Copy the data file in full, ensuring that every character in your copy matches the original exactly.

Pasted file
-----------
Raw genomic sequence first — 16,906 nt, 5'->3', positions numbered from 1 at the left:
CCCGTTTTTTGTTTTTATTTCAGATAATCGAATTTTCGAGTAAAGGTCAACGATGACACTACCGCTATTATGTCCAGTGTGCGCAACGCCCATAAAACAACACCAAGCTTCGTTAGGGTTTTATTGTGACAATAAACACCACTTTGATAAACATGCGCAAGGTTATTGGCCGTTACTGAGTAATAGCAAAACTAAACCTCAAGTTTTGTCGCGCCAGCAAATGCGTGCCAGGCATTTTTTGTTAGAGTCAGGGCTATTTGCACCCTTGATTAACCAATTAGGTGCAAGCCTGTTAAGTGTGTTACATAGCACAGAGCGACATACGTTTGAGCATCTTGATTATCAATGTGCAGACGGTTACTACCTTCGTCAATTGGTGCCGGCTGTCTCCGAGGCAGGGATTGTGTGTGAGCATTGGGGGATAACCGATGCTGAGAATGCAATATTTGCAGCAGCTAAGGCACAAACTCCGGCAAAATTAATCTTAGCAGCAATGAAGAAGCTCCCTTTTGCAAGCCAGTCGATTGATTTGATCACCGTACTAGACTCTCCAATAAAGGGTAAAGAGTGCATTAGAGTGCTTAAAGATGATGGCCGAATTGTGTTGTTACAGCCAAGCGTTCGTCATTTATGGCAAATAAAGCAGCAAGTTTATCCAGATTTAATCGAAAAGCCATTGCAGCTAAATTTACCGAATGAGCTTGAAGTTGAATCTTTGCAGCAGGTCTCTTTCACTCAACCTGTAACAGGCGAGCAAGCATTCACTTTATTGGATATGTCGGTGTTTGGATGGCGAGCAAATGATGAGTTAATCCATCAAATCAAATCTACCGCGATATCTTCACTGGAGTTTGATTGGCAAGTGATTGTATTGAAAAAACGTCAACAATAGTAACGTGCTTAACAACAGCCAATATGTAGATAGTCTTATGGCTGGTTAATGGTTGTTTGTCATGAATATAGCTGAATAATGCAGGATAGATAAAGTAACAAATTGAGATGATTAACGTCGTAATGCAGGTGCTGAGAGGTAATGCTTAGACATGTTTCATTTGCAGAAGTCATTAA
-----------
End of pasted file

Raw genomic sequence first — 16,906 nt, 5'->3', positions numbered from 1 at the left:
CCCGTTTTTTGTTTTTATTTCAGATAATCGAATTTTCGAGTAAAGGTCAACGATGACACTACCGCTATTATGTCCAGTGTGCGCAACGCCCATAAAACAACACCAAGCTTCGTTAGGGTTTTATTGTGACAATAAACACCACTTTGATAAACATGCGCAAGGTTATTGGCCGTTACTGAGTAATAGCAAAACTAAACCTCAAGTTTTGTCGCGCCAGCAAATGCGTGCCAGGCATTTTTTGTTAGAGTCAGGGCTATTTGCACCCTTGATTAACCAATTAGGTGCAAGCCTGTTAAGTGTGTTACATAGCACAGAGCGACATACGTTTGAGCATCTTGATTATCAATGTGCAGACGGTTACTACCTTCGTCAATTGGTGCCGGCTGTCTCCGAGGCAGGGATTGTGTGTGAGCATTGGGGGATAACCGATGCTGAGAATGCAATATTTGCAGCAGCTAAGGCACAAACTCCGGCAAAATTAATCTTAGCAGCAATGAAGAAGCTCCCTTTTGCAAGCCAGTCGATTGATTTGATCACCGTACTAGACTCTCCAATAAAGGGTAAAGAGTGCATTAGAGTGCTTAAAGATGATGGCCGAATTGTGTTGTTACAGCCAAGCGTTCGTCATTTATGGCAAATAAAGCAGCAAGTTTATCCAGATTTAATCGAAAAGCCATTGCAGCTAAATTTACCGAATGAGCTTGAAGTTGAATCTTTGCAGCAGGTCTCTTTCACTCAACCTGTAACAGGCGAGCAAGCATTCACTTTATTGGATATGTCGGTGTTTGGATGGCGAGCAAATGATGAGTTAATCCATCAAATCAAATCTACCGCGATATCTTCACTGGAGTTTGATTGGCAAGTGATTGTATTGAAAAAACGTCAACAATAGTAACGTGCTTAACAACAGCCAATATGTAGATAGTCTTATGGCTGGTTAATGGTTGTTTGTCATGAATATAGCTGAATAATGCAGGATAGATAAAGTAACAAATTGAGATGATTAACGTCGTAATGCAGGTGCTGAGAGGTAATGCTTAGACATGTTTCATTTGCAGAAGTCATTAA